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Part 2: A neighboring hero named ‘Bland’

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By Tom Watson

This article is courtesy of the History of Kentucky by Lewis Collins and J.A. and U.P. James, published in 1847. It was reprinted by the Henry Clay Press, Lexington, Ky., in 1968.
Of all that has been written about the frontiersmen of Kentucky, Daniel Boone undoubtedly became the popular favorite. Yet it was men like Bland Ballard, Simon Kenton and others who deserved more accolades than they received.
This is the second and final part of an 1847 historical piece that began last week in the Magnet. It is the incredible true story of the Native American fighter Bland Ballard, for whom Ballard County was named.

In 1788, the Indians attacked the little Fort on Tick Creek (a few miles east of Shelbyville), where [Bland Ballard’s] father resided. It happened that his father had removed a short distance out of the fort, for the purpose of being convenient to the sugar camp.  The first intimation they had of the Indians, was early in the morning, when his brother Benjamin went out to get wood to make a fire. They shot him and then assailed the house.  The inmates barred the door and prepared for defence. [sic] His father was the only man in the house, and no man in the fort, except the subject of this sketch and one old man.
As soon as he heard the guns he repaired to within shooting distance of his father’s house, but dared not venture nearer.  Here he commenced using his rifle with good effect. In the meantime the Indians broke open the house and killed his father, not before, however, he had killed one or two of their number.  The Indians, also, killed one full sister, one half sister, his step-mother, and tomahawked the youngest sister, a child, who recovered.  When the Indians broke into the house, his step-mother endeavored to effect her escape by the back door, but an Indian pursued her and as he raised his tomahawk to strike her, the subject of this sketch fired at the Indian, not, however, in time to prevent the fatal blow, and they both fell and expired together.  The Indians were supposed to number about fifteen, and before they completed their work of death, they sustained a loss of six or seven.
During the period he was a spy for General Clark, he was taken prisoner by five Indians on the other side of the Ohio, a few miles above Louisville, and conducted to an encampment twenty-five miles from the river.  The Indians treated him comparatively well, for though they kept him with a guard they did not tie him.  On the next day after his arrival at the encampment, the Indians were engaged in horse racing.  In the evening two very old warriors were to have a race, which attracted the attention of all the Indians, and his guard left him a few steps to see how the race would terminate.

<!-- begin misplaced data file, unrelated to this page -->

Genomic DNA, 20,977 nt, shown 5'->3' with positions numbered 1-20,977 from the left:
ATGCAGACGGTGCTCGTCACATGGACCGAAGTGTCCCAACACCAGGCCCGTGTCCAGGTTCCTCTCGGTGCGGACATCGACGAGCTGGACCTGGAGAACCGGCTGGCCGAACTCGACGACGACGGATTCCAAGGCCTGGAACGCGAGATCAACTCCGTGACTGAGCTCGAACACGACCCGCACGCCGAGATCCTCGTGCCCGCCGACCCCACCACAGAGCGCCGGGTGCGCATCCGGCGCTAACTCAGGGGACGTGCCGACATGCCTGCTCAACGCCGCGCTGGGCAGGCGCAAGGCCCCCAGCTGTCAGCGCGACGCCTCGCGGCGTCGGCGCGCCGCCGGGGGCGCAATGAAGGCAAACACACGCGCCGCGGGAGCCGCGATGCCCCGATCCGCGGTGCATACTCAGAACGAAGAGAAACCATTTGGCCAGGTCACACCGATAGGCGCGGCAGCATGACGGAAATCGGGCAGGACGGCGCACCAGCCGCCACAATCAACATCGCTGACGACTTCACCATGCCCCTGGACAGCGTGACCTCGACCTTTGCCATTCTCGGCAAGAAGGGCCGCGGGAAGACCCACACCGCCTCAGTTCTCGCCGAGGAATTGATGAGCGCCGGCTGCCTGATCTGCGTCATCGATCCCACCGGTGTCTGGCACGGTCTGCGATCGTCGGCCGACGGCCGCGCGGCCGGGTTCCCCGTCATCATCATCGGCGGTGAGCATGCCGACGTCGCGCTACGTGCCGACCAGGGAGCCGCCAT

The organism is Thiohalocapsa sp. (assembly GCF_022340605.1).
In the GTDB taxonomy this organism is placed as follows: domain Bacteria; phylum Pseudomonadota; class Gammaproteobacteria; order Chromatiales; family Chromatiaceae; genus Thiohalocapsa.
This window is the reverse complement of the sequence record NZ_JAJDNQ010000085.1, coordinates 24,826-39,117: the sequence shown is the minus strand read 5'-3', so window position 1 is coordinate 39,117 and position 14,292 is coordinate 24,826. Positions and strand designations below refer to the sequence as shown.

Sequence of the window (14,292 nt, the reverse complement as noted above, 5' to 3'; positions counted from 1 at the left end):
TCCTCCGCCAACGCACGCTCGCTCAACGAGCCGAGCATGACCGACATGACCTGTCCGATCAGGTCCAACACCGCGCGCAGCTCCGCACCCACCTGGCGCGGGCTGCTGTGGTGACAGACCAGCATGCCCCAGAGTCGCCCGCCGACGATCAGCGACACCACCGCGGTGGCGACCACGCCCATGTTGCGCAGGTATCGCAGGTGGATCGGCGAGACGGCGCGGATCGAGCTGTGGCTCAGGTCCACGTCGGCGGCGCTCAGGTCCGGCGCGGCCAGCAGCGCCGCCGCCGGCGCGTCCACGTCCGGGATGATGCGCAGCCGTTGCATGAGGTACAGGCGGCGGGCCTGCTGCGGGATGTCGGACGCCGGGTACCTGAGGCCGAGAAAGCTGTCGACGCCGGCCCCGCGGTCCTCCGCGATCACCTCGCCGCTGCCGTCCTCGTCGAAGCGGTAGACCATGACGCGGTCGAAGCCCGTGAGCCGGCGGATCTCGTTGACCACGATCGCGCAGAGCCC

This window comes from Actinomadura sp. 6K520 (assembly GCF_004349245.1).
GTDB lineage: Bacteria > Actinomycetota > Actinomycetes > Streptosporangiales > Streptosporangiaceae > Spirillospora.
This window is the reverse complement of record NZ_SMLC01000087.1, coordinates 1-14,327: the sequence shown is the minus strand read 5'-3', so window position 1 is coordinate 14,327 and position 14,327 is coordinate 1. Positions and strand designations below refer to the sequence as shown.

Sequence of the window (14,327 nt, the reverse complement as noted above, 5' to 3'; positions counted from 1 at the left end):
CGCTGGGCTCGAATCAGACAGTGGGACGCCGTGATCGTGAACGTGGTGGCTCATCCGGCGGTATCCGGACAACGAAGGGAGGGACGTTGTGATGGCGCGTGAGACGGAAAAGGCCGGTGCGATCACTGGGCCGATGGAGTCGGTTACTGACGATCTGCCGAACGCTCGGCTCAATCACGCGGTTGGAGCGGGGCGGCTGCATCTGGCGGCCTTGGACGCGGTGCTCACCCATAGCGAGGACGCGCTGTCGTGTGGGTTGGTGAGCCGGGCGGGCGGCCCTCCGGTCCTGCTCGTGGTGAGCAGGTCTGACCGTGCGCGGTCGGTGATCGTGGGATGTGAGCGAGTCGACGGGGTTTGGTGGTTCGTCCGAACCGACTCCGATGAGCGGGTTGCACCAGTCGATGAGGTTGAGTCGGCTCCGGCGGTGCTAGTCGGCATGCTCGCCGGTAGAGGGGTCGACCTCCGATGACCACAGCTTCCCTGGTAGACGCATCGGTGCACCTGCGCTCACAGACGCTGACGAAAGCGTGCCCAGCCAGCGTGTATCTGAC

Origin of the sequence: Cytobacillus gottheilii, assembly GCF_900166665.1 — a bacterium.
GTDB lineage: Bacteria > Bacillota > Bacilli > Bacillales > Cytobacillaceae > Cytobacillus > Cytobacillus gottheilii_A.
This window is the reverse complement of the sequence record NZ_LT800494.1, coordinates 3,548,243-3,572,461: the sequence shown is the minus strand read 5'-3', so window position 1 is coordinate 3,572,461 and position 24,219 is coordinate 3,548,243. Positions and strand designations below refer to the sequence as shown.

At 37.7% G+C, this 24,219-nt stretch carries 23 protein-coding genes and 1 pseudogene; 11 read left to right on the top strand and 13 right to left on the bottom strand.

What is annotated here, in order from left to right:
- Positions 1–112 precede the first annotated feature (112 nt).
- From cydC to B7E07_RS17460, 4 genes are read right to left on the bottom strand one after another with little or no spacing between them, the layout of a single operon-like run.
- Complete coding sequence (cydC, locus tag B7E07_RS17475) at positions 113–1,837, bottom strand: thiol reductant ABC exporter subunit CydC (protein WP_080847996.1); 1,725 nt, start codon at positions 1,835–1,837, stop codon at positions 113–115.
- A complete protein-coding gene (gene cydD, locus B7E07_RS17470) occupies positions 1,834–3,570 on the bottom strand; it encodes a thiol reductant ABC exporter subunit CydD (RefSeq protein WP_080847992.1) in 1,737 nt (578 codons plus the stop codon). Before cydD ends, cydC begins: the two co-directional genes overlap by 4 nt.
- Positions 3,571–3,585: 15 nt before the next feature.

Near him stood a fine black horse, which the Indians had stolen recently from Beargrass, and while the attention of the Indians was attracted in a different direction, Ballard mounted this horse and had a race indeed.
They pursued him nearly to the river, but he escaped, though the horse died soon after he reached the station.  This was the only instance, with the exception of that at the river Raisin, that he was a prisoner.  He was in a skirmish with the Indians near the Saline Licks, Colonel Hardin being the commander; the Colonel Hardin who fought gallantry under Morgan at the capture of Burgoyne, and who fell a sacrifice to Indian perfidy in the northwest; the father of General M. D. Hardin, and grand-father of Col. Hardin of Illinois, whose heroic death at Buena Vista was worthy of is unsullied life.
Major Ballard repeatedly represented the people of Shelby county in the legislature, and commanded a company in Colonel Allen’s regiment under General Harrison in the campaign of 1812-13.  He led the advantage of the detachment, which fought the first battle of the river Raisin - was wounded slightly on that day, and severely by a spent ball on the 22d January.
This wound, also, continues to annoy his old age. On this disastrous occasion he was taken prisoner, and suffered severely by the march through snow and ice, from Malden to Fort George.
As an evidence of the difficulties which surrounded the early pioneer in this country, it may be proper to notice an occasion in which Major Ballard was disturbed by the Indians at the spot where he now resides.  They stole his only horse at night.  He heard them when they took the horse from the door to which he was tied.  His energy and sagacity was such, that he got in advance of the Indians before they reached the Ohio, waylaid them, three in number, shot the one riding his horse, and succeeded not only in escaping, but in catching the horse and riding back in safety.
The generation now on the sphere of action, and the millions who are to succeed them in the great valley, will have but an imperfect idea of the character and services of the bold patriotic men, who rescued Kentucky from the forest and the savages.  The subject of this sketch, however, is a fine specimen of that noble race of men, and when his gray hairs shall descend to an honorable grave, this short biography may serve, in some degree, to stimulate the rising generation to emulate his patriotism.